Workshops target community group leaders, teachers and health providers within a village to participate. Workshops have included chiefs, teachers, women's groups, teachers in training and CBO caregivers. New in 2009 was a request from Game rangers whose families were in danger of wild animals while collecting firewood. They wanted an alternative to firewood!
In the majority of cases those trained become trainers and the project spreads on its own. SHEP receives requests for further workshops from trainers. SHEP has solar teams in Northern Kenya, South Africa and Western Zambia. It has run workshops in Indonesia and India as well.
Workshops are planned to be simple, to the point, "hands on" and to have all participants come away not only with the knowledge of solar cooking but a cooker they made themselves.
SHEP, when possible, uses donated waste materials from the Tetra Pak Company. Participants have the chance to cut out and make their own cooker at no cost. They are asked to pay a very small amount for a lid and given the paint to paint it black. If a participant wants to forfeit having lunch, the cost of lunch is put towards buying a commercial Cookit. SHEP then offers a loan and completes the payment. So some participants go home with TWO cookers!
SHEP receives donations from individuals, private foundations, and International Schools choosing to fund a grassroots project. The budget is low and usually 8 to 10 workshops are held within a year.
Recent news and developmentsEdit
- December 2012: The Solar Health and Education Project (SHEP) has created a project at a community-based nursery school in Livingstone for unschooled mothers, whose only source of income has been illegally making charcoal. During the course of the program, they learned how to make and use the CooKit solar cooker as an income generating activity, and formed themselves into a registered group called Solar Ventures (SV). They have been holding SHEP-funded workshops at clinics, schools, agricultural shows, where they won 1st place for the most interesting booth in 2011, and government-sponsored functions on energy and conservation. They were invited to Lusaka to run a three-day workshop for a UK based NGO. Their life is certainly different now since their introduction to solar cooking.
- November 2010: Beneficiaries of SHEPs programs, Traditional Birth Attendants (TBAs) provide care during pregnancy and childbirth. According to SHEP representative Alison Curtis, these women often lack hot, sanitary water for deliveries. With just the power of the sun, simple solar cookers can provide hot water while also destroying disease-causing pathogens in a process known as pasteurization. SHEP has assembled four TBA kits consisting of a solar CooKit, a black pot lid, a transparent heat-resistant plastic bag to insulate the pot, and a 30-centimeter length of thick green string. The kits are loaned out monthly, on a rotating basis, to four TBAs. A knot is tied in the green string for each birth that the kit was used for, providing data on how often the kits are used and how long they last. When the kits are returned at the end of the month a team leader documents the number of uses. The initial TBA workshop took place in Wamba, Kenya in May 2009. A second workshop this summer attracted twice as many women.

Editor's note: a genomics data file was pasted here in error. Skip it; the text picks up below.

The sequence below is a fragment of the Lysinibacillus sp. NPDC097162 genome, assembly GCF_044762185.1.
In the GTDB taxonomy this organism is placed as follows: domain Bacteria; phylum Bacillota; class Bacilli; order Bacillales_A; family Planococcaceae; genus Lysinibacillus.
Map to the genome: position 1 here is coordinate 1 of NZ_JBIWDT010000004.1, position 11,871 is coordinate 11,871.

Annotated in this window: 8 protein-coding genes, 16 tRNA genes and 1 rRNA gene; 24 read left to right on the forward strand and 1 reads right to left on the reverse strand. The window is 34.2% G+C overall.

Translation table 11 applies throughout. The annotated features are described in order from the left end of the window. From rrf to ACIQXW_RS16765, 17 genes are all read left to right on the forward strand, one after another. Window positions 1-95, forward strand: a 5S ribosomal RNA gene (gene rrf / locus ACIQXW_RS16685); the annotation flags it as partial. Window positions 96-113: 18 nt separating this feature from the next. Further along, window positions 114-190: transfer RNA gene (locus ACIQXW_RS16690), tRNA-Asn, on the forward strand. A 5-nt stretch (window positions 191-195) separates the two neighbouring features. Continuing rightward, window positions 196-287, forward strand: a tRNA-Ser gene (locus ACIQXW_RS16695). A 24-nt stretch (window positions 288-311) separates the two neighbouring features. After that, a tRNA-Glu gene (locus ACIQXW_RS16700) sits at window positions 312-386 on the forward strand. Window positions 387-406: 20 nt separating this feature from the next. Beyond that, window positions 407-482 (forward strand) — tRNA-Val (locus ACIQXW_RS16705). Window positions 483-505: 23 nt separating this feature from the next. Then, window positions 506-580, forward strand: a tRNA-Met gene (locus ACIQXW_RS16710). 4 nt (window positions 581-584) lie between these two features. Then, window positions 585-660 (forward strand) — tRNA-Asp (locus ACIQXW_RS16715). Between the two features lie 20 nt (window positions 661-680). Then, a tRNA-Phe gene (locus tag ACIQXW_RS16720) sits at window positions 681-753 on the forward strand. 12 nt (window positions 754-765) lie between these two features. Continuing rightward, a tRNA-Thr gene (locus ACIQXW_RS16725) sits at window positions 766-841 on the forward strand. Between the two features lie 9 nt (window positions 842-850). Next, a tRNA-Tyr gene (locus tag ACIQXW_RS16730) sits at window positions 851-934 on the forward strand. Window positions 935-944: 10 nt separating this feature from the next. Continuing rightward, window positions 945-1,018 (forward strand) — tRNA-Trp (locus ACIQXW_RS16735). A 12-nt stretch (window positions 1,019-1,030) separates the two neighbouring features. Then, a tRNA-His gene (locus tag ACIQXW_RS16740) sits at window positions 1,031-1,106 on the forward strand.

- August 2010: The Solar Health and Education Project (SHEP) began in 2007 to fund solar cooking workshops in rural areas of Zambia, and also with the urban poor in the Livingstone area. The main goal of the workshops was to introduce solar cooking methods to the community in a sustainable fashion. Most at the workshop have little education, but are completely sold on harvesting the sun for their daily needs of cooking fuel. The team, with direction from Alison Curtis, developed a system to appoint a local leader at the workshop to follow-up with a group of participants to help and encourage using the new cookers. Now, three years later, the solar team has ten excellent leaders who take turns spreading the solar news by setting up at shows, events, museum gatherings, school playgrounds, clinics and so on. These unschooled women leaders have learned to fill in a simple form, which SHEP developed with their input, so they have the knowledge to complete a request for funds themselves. The headmaster at the nursery school reads these requests and grants the money from SHEP to hold the demonstration or workshop. The women do the shopping, keep receipts, hold the event and then fill in a very basic report. They are paid for their workshop day @ $2.00 per event. The women are quite resourceful, as they have learned to make Cookits from cartons and reflective Crisp wrappers found in the trash.
- May 2009: The Solar Health and Education Project funded a very successful workshop run by Manda Chisanga and Crosby Menzies in Mfuwe, Zambia in June 2009. Read project report.
- July 2007: Solar Health and Education Project (SHEP) reports holding workshops in both Zambia and Kenya for newly trained teachers preparing to go to remote villages on assignment. The workshops were five days long. The first day was used for basic education about solar cooking and solar water pasteurization, while the other four days were used to practice and implement solar cooking skills. The 70 participants all built their own solar cookers. Based on the success of these workshops two more have already been scheduled. SHEP has developed a relationship with Tetra Pak International — manufacturer of aseptic drink containers — whereby SHEP uses Tetra Pak’s excess foil-lined paper for solar cooker construction. (The foil-lined paper is printed in wide rolls, sometimes resulting in excess material begin generated.) According to SHEP, Tetra Pak is willing to accept proposals from other nongovernmental organizations that may want to use the reflective material as long as the material will be used for workshop participants to construct solar cookers.